EyeZm Code in Trunk security issues.

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mitch
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Joined: Thu Apr 30, 2009 4:18 am

EyeZm Code in Trunk security issues.

Post by mitch » Mon Jan 31, 2011 7:21 pm

I wanted to first thanks the eyeZm guys for contributing back the code to trunk. It moves another step towards a better XML interface for ZM and that only means more apps and making ZM even better. With that said it may be a good idea to disable the code by default or perform a code review of it. The code nicely adds the xml skin type but unfortunately the code uses a lot of shell calls for do things. While to exploit most of the issues would require a user to be authenticated (if auth is turned on) it could certainly cause problems for zome ZM deployments. Params taken from the web request are not always checked (look at actions.php an example is:

Code: Select all

	} else if (strcmp($action, "kill264") == 0) {
		/* ACTION: Kill existing H264 stream process and cleanup files.
		 * Parms: <monitor>.
		 * NOTE: This will be called directly by path, so include files
		 * may not be available */
		session_start();
		require_once(dirname(__FILE__)."/../includes/functions.php");
		if (!isset($_GET['monitor'])) {
			logXmlErr("Not all parameters specified for kill264");
			exit;
		}
		$monitor = $_GET['monitor'];
		kill264proc($monitor);
The problem here is it takes the monitor param, passes it to kill264proc, which immediately calls:
$pid = trim(shell_exec("pgrep -f -x \"zmstreamer -m ".$monitor."\""));

obviously easy to escape to the shell.
In addition to shell execute there are SQL injection issues like in:

Code: Select all

} else if (strcmp($action, "vevent") == 0) {
	...
$eventsSql = "select E.Id, E.MonitorId, E.Name, E.StartTime, E.Length, E.Frames from Events as E where (E.Id = ".$_GET['eid'].")";
$event = dbFetchOne($eventsSql);
which takes a get param with no checking and immediately puts it into an SQL query.

Again its great to see code being contributed to trunk and thanks again to eyeZM for doing so, but having it enabled by default like this certainly opens a lot of security holes.

I am not all talk however and it is certainly not eyeZM's job to fix it, so I will try to get a patch together to fix most of the major issues I see. Overall shell execute calls from php should only be used when absolutely necessary, and for mysql prepared statements would be best but given most of the doesn't use them making sure to use the proper validators and dbEscape would take a second place.

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jdhar
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Post by jdhar » Tue Feb 15, 2011 5:49 pm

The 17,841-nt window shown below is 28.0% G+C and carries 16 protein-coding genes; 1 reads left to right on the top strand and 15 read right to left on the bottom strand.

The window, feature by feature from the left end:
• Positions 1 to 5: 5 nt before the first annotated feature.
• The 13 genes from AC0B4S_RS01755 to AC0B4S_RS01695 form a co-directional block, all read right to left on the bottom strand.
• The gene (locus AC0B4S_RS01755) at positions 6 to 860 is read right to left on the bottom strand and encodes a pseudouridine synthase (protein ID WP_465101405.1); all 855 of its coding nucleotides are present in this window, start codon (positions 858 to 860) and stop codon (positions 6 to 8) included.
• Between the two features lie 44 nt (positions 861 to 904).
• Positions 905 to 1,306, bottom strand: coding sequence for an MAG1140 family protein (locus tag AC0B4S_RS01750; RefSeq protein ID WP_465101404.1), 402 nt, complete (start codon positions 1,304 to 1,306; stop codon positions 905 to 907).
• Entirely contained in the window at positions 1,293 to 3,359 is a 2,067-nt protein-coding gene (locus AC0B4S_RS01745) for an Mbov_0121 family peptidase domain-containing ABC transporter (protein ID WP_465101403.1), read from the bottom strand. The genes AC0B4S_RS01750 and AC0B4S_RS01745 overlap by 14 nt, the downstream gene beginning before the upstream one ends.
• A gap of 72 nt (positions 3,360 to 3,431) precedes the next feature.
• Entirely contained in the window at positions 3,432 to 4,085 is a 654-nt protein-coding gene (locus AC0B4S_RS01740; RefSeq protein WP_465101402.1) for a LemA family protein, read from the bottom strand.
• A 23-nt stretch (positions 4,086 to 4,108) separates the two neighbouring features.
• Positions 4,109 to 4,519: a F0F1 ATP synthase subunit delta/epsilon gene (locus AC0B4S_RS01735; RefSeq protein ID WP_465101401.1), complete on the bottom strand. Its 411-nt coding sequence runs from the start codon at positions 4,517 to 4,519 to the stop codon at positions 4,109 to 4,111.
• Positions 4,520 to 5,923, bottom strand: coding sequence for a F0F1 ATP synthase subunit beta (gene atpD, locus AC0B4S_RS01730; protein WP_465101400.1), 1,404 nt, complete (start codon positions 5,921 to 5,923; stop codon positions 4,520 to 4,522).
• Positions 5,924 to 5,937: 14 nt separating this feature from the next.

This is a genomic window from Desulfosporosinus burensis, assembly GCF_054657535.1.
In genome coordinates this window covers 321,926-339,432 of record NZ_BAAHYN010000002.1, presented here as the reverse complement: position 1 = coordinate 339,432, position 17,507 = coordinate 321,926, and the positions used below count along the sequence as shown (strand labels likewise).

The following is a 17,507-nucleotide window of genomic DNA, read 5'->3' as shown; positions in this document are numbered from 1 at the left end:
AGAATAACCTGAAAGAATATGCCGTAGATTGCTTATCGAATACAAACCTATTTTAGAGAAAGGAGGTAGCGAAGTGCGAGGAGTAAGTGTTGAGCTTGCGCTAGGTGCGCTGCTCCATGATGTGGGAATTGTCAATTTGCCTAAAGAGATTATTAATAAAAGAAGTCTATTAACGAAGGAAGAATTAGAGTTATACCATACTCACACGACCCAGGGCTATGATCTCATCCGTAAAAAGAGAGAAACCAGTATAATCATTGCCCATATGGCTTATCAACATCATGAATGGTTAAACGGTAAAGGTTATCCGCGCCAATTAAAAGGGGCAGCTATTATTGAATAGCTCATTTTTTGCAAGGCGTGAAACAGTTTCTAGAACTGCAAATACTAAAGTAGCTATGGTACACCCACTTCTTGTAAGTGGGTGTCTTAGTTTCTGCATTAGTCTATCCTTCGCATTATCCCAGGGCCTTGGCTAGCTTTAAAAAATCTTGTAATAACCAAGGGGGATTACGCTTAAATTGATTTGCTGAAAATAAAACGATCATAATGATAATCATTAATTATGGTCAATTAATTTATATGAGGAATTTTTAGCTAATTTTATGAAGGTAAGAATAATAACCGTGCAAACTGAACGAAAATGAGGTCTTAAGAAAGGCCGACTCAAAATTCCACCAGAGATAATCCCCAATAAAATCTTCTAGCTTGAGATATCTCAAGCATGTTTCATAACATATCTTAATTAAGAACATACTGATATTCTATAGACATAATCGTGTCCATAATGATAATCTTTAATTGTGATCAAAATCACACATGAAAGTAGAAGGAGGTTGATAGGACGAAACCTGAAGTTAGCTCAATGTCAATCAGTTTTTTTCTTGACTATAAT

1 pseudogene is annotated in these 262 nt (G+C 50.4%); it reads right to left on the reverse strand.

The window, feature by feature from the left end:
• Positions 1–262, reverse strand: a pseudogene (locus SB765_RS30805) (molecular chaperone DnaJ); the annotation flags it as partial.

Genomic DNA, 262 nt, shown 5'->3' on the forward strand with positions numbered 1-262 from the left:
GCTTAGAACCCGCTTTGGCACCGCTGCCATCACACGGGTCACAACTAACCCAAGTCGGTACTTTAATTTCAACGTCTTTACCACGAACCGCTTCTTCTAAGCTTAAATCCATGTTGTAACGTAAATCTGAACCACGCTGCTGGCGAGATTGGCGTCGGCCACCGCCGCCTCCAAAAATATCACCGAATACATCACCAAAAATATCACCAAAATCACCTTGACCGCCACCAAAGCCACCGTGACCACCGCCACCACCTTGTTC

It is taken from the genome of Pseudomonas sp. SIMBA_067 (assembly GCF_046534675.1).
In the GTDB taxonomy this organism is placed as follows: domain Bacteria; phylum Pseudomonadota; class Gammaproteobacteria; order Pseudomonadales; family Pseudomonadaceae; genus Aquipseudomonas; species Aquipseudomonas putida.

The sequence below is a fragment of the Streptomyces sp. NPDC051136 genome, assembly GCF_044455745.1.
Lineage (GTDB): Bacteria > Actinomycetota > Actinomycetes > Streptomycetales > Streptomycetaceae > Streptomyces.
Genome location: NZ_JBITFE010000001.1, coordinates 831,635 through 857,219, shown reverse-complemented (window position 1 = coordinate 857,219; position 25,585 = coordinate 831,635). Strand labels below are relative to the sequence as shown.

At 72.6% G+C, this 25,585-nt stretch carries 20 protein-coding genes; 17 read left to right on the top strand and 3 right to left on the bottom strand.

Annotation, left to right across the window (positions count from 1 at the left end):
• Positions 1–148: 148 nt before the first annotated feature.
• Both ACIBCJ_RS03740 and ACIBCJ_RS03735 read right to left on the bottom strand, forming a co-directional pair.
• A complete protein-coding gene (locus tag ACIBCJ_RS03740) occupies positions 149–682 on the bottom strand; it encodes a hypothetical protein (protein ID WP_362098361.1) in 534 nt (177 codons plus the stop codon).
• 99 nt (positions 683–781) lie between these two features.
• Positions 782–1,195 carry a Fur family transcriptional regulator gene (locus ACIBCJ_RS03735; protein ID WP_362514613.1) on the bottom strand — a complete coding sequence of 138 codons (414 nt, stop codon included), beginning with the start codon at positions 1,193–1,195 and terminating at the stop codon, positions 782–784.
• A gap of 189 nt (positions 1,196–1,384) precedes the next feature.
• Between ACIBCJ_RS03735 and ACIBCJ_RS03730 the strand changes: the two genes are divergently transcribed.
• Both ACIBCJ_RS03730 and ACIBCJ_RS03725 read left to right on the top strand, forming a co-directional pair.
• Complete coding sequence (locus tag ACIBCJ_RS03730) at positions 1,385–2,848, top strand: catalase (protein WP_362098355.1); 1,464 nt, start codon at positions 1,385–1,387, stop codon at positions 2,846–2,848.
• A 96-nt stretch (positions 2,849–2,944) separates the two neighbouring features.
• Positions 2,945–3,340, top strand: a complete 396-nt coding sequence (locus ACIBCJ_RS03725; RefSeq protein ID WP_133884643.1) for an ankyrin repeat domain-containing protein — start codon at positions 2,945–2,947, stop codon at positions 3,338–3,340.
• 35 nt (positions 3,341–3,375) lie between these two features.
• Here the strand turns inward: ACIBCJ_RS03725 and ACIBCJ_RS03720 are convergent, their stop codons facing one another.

Mitch, sorry that I missed this post. We are the maintainers of the code so it is most definitely our responsibility to fix the issues you have pointed out. If you have patches, it would definitely help in speeding things up, but we are going to commit some resources to improving security before the 1.24.3 release. Thanks again for pointing these out!
eyeZm, Native iPhone App for ZoneMinder: http://www.eyezm.com

Version 1.3 now available on iTunes, introduces Montage view, HTTPS/SSL support and H264 native streaming!

Subscribe to RSS feed for updates: http://www.eyezm.com/rssfeed.xml

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zoneminder
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Post by zoneminder » Tue Feb 15, 2011 9:55 pm

1.24.3 should be considered to be for evaluation only at this point. I would not suggest it's use in live systems until the various issues have been ironed out.
Phil

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jdhar
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Post by jdhar » Sat Feb 19, 2011 8:28 pm

Security updates have been applied to trunk, please go ahead and check/test them out. Feel free to point out any other vulnerabilities you see.
eyeZm, Native iPhone App for ZoneMinder: http://www.eyezm.com

Version 1.3 now available on iTunes, introduces Montage view, HTTPS/SSL support and H264 native streaming!

Subscribe to RSS feed for updates: http://www.eyezm.com/rssfeed.xml

mitch
Posts: 169
Joined: Thu Apr 30, 2009 4:18 am

Re: EyeZm Code in Trunk security issues.

Post by mitch » Tue May 24, 2011 2:12 am

For some reason I did not get the notifications from the forum or somehow missed the replies. I did a quick check today over it and its still playing with fire (but such is most of the ZM code and I am not sure that will change any time soon). Going the escape route i think you are getting pretty close to being decently safe against normal attacks. The downside to escaping is one slight mistake and you are completely screwed. The issues I saw on quick review:

Code: Select all

Line 28 of actions.php has call for: spawn264 which has an unsafe use of the "br" param:

	It has: $br = validString(getset('br', ZM_EYEZM_H264_DEFAULT_BR)); #Valid string only strips out html(strip_tags) from the string, so quotes, new lines, backticks, etc can go through.
	It then calls: $streamUrl = stream264fn($monitor, $width, $height, $br);
		stream264fn calls:
			$ffstr = getFfmpeg264Str($width, $height, $br, "-", "-");
				getFfmpeg264Str calls:
					$ffparms = getFfmpeg264FoutParms($br, $fout);
						getFfmpeg264FoutParms finally just appends BR onto the command line string: 	$ffparms .= " -vcodec libx264 -b ".$br;
	Finally: $pid = shell_exec($streamUrl);

	Br is not even quoted when past to the console, allowing for direct command execution


kill264 is unauthenicated (anyone can kill off monitors)

Similar issue with the feed function at line 102 with the Br param


The good news is that atleast one must have access to the stream for the shell execution. Sorry I did not actually test the exploit to make sure it would work, but after seeing your reply figured id post what could be a hole.

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